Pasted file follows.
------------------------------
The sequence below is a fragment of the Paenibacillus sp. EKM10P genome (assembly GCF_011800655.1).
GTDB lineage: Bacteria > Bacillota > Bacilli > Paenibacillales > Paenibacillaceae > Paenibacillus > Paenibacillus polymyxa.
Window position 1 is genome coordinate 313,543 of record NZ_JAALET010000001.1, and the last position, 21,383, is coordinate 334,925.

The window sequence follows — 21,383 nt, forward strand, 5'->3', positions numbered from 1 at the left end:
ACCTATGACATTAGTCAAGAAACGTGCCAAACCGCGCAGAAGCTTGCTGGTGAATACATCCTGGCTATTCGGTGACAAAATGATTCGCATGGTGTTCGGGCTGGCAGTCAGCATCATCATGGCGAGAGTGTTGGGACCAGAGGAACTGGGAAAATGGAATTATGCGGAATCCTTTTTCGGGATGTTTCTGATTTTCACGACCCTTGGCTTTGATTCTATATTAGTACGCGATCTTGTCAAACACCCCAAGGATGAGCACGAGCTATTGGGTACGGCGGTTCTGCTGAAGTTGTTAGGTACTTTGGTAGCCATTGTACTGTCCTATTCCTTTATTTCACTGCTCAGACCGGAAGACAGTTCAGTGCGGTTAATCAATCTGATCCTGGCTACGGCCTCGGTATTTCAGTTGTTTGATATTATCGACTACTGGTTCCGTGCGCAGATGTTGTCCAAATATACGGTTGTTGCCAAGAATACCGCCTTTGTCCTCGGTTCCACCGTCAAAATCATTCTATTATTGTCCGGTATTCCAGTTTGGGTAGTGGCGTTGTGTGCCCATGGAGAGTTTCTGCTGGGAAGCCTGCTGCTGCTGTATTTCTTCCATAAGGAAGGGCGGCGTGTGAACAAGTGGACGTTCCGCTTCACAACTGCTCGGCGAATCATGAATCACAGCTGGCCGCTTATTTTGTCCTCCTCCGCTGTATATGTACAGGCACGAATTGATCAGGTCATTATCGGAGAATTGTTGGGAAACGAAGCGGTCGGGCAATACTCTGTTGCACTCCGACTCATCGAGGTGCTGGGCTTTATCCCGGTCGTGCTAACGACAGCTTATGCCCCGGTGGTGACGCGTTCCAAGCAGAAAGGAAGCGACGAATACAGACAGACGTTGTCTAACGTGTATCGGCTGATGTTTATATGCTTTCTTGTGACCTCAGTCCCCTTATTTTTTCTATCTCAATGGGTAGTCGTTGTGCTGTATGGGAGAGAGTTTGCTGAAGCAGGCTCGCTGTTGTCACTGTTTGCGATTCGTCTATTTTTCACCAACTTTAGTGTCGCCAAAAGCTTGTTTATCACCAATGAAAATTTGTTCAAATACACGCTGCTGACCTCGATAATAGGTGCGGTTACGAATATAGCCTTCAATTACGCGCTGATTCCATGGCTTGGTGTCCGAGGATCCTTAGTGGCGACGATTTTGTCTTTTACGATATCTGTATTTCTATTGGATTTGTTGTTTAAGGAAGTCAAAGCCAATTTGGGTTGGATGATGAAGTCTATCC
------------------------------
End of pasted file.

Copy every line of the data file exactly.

The sequence below is a fragment of the Paenibacillus sp. EKM10P genome (assembly GCF_011800655.1).
GTDB lineage: Bacteria > Bacillota > Bacilli > Paenibacillales > Paenibacillaceae > Paenibacillus > Paenibacillus polymyxa.
Window position 1 is genome coordinate 313,543 of record NZ_JAALET010000001.1, and the last position, 21,383, is coordinate 334,925.

The window sequence follows — 21,383 nt, forward strand, 5'->3', positions numbered from 1 at the left end:
ACCTATGACATTAGTCAAGAAACGTGCCAAACCGCGCAGAAGCTTGCTGGTGAATACATCCTGGCTATTCGGTGACAAAATGATTCGCATGGTGTTCGGGCTGGCAGTCAGCATCATCATGGCGAGAGTGTTGGGACCAGAGGAACTGGGAAAATGGAATTATGCGGAATCCTTTTTCGGGATGTTTCTGATTTTCACGACCCTTGGCTTTGATTCTATATTAGTACGCGATCTTGTCAAACACCCCAAGGATGAGCACGAGCTATTGGGTACGGCGGTTCTGCTGAAGTTGTTAGGTACTTTGGTAGCCATTGTACTGTCCTATTCCTTTATTTCACTGCTCAGACCGGAAGACAGTTCAGTGCGGTTAATCAATCTGATCCTGGCTACGGCCTCGGTATTTCAGTTGTTTGATATTATCGACTACTGGTTCCGTGCGCAGATGTTGTCCAAATATACGGTTGTTGCCAAGAATACCGCCTTTGTCCTCGGTTCCACCGTCAAAATCATTCTATTATTGTCCGGTATTCCAGTTTGGGTAGTGGCGTTGTGTGCCCATGGAGAGTTTCTGCTGGGAAGCCTGCTGCTGCTGTATTTCTTCCATAAGGAAGGGCGGCGTGTGAACAAGTGGACGTTCCGCTTCACAACTGCTCGGCGAATCATGAATCACAGCTGGCCGCTTATTTTGTCCTCCTCCGCTGTATATGTACAGGCACGAATTGATCAGGTCATTATCGGAGAATTGTTGGGAAACGAAGCGGTCGGGCAATACTCTGTTGCACTCCGACTCATCGAGGTGCTGGGCTTTATCCCGGTCGTGCTAACGACAGCTTATGCCCCGGTGGTGACGCGTTCCAAGCAGAAAGGAAGCGACGAATACAGACAGACGTTGTCTAACGTGTATCGGCTGATGTTTATATGCTTTCTTGTGACCTCAGTCCCCTTATTTTTTCTATCTCAATGGGTAGTCGTTGTGCTGTATGGGAGAGAGTTTGCTGAAGCAGGCTCGCTGTTGTCACTGTTTGCGATTCGTCTATTTTTCACCAACTTTAGTGTCGCCAAAAGCTTGTTTATCACCAATGAAAATTTGTTCAAATACACGCTGCTGACCTCGATAATAGGTGCGGTTACGAATATAGCCTTCAATTACGCGCTGATTCCATGGCTTGGTGTCCGAGGATCCTTAGTGGCGACGATTTTGTCTTTTACGATATCTGTATTTCTATTGGATTTGTTGTTTAAGGAAGTCAAAGCCAATTTGGGTTGGATGATGAAGTCTATCC